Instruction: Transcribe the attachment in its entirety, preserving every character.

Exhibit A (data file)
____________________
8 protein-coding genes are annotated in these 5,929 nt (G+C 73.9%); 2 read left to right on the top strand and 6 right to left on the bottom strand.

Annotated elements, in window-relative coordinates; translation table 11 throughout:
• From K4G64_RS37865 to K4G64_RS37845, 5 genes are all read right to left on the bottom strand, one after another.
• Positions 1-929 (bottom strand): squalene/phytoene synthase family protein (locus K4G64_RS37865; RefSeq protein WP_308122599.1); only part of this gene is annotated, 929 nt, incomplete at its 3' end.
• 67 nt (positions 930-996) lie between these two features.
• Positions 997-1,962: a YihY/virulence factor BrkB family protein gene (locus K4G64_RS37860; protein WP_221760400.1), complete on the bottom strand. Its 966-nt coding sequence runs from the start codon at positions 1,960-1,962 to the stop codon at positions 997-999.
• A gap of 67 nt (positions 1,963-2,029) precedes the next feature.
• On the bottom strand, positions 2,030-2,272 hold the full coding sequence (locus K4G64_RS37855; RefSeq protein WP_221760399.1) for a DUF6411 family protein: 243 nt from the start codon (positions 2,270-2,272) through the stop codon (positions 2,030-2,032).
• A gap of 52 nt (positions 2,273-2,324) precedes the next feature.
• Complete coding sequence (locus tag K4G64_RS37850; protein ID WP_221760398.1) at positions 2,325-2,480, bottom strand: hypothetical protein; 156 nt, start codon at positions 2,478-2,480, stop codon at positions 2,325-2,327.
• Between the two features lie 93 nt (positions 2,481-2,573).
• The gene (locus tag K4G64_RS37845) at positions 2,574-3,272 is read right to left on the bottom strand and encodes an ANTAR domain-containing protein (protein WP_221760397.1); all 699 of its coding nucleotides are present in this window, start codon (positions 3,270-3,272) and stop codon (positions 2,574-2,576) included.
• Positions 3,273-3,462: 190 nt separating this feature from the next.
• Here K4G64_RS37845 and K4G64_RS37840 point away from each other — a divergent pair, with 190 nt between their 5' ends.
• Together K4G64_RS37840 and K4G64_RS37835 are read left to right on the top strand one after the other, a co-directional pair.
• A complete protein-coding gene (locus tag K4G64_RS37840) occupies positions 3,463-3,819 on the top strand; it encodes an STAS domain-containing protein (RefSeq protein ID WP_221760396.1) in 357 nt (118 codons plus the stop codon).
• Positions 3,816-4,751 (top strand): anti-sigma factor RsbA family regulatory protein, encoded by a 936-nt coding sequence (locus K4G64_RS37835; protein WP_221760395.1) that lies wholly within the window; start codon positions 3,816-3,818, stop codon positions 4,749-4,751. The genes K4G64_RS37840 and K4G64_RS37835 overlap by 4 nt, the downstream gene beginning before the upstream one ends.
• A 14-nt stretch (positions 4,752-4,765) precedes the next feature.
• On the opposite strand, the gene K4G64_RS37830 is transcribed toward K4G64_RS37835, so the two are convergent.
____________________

8 protein-coding genes are annotated in these 5,929 nt (G+C 73.9%); 2 read left to right on the top strand and 6 right to left on the bottom strand.

Annotated elements, in window-relative coordinates; translation table 11 throughout:
• From K4G64_RS37865 to K4G64_RS37845, 5 genes are all read right to left on the bottom strand, one after another.
• Positions 1-929 (bottom strand): squalene/phytoene synthase family protein (locus K4G64_RS37865; RefSeq protein WP_308122599.1); only part of this gene is annotated, 929 nt, incomplete at its 3' end.
• 67 nt (positions 930-996) lie between these two features.
• Positions 997-1,962: a YihY/virulence factor BrkB family protein gene (locus K4G64_RS37860; protein WP_221760400.1), complete on the bottom strand. Its 966-nt coding sequence runs from the start codon at positions 1,960-1,962 to the stop codon at positions 997-999.
• A gap of 67 nt (positions 1,963-2,029) precedes the next feature.
• On the bottom strand, positions 2,030-2,272 hold the full coding sequence (locus K4G64_RS37855; RefSeq protein WP_221760399.1) for a DUF6411 family protein: 243 nt from the start codon (positions 2,270-2,272) through the stop codon (positions 2,030-2,032).
• A gap of 52 nt (positions 2,273-2,324) precedes the next feature.
• Complete coding sequence (locus tag K4G64_RS37850; protein ID WP_221760398.1) at positions 2,325-2,480, bottom strand: hypothetical protein; 156 nt, start codon at positions 2,478-2,480, stop codon at positions 2,325-2,327.
• Between the two features lie 93 nt (positions 2,481-2,573).
• The gene (locus tag K4G64_RS37845) at positions 2,574-3,272 is read right to left on the bottom strand and encodes an ANTAR domain-containing protein (protein WP_221760397.1); all 699 of its coding nucleotides are present in this window, start codon (positions 3,270-3,272) and stop codon (positions 2,574-2,576) included.
• Positions 3,273-3,462: 190 nt separating this feature from the next.
• Here K4G64_RS37845 and K4G64_RS37840 point away from each other — a divergent pair, with 190 nt between their 5' ends.
• Together K4G64_RS37840 and K4G64_RS37835 are read left to right on the top strand one after the other, a co-directional pair.
• A complete protein-coding gene (locus tag K4G64_RS37840) occupies positions 3,463-3,819 on the top strand; it encodes an STAS domain-containing protein (RefSeq protein ID WP_221760396.1) in 357 nt (118 codons plus the stop codon).
• Positions 3,816-4,751 (top strand): anti-sigma factor RsbA family regulatory protein, encoded by a 936-nt coding sequence (locus K4G64_RS37835; protein WP_221760395.1) that lies wholly within the window; start codon positions 3,816-3,818, stop codon positions 4,749-4,751. The genes K4G64_RS37840 and K4G64_RS37835 overlap by 4 nt, the downstream gene beginning before the upstream one ends.
• A 14-nt stretch (positions 4,752-4,765) precedes the next feature.
• On the opposite strand, the gene K4G64_RS37830 is transcribed toward K4G64_RS37835, so the two are convergent.